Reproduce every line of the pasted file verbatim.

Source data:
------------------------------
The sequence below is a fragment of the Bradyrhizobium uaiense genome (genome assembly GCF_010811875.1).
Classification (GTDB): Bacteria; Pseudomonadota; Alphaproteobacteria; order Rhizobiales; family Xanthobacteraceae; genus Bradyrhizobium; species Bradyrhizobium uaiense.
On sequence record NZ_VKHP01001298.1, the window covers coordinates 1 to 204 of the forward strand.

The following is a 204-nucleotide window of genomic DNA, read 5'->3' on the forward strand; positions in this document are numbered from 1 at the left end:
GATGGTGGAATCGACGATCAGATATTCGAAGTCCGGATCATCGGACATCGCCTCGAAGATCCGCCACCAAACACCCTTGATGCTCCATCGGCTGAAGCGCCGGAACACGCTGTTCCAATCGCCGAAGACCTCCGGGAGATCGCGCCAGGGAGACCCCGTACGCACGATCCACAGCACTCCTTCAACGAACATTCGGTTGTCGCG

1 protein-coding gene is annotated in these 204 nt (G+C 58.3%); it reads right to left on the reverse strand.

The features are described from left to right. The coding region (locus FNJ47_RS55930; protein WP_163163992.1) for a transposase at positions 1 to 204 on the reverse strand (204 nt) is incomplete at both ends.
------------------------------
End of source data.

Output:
The sequence below is a fragment of the Bradyrhizobium uaiense genome (genome assembly GCF_010811875.1).
Classification (GTDB): Bacteria; Pseudomonadota; Alphaproteobacteria; order Rhizobiales; family Xanthobacteraceae; genus Bradyrhizobium; species Bradyrhizobium uaiense.
On sequence record NZ_VKHP01001298.1, the window covers coordinates 1 to 204 of the forward strand.

The following is a 204-nucleotide window of genomic DNA, read 5'->3' on the forward strand; positions in this document are numbered from 1 at the left end:
GATGGTGGAATCGACGATCAGATATTCGAAGTCCGGATCATCGGACATCGCCTCGAAGATCCGCCACCAAACACCCTTGATGCTCCATCGGCTGAAGCGCCGGAACACGCTGTTCCAATCGCCGAAGACCTCCGGGAGATCGCGCCAGGGAGACCCCGTACGCACGATCCACAGCACTCCTTCAACGAACATTCGGTTGTCGCG

1 protein-coding gene is annotated in these 204 nt (G+C 58.3%); it reads right to left on the reverse strand.

The features are described from left to right. The coding region (locus FNJ47_RS55930; protein WP_163163992.1) for a transposase at positions 1 to 204 on the reverse strand (204 nt) is incomplete at both ends.